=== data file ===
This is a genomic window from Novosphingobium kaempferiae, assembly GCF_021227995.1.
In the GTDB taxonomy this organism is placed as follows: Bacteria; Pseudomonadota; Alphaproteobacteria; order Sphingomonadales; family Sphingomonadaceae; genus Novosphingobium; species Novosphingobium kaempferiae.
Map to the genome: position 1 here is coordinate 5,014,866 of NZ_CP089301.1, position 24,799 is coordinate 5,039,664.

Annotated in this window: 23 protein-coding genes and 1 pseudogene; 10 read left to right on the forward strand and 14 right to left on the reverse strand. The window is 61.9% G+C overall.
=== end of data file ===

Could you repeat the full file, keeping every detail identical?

This is a genomic window from Novosphingobium kaempferiae, assembly GCF_021227995.1.
In the GTDB taxonomy this organism is placed as follows: Bacteria; Pseudomonadota; Alphaproteobacteria; order Sphingomonadales; family Sphingomonadaceae; genus Novosphingobium; species Novosphingobium kaempferiae.
Map to the genome: position 1 here is coordinate 5,014,866 of NZ_CP089301.1, position 24,799 is coordinate 5,039,664.

Annotated in this window: 23 protein-coding genes and 1 pseudogene; 10 read left to right on the forward strand and 14 right to left on the reverse strand. The window is 61.9% G+C overall.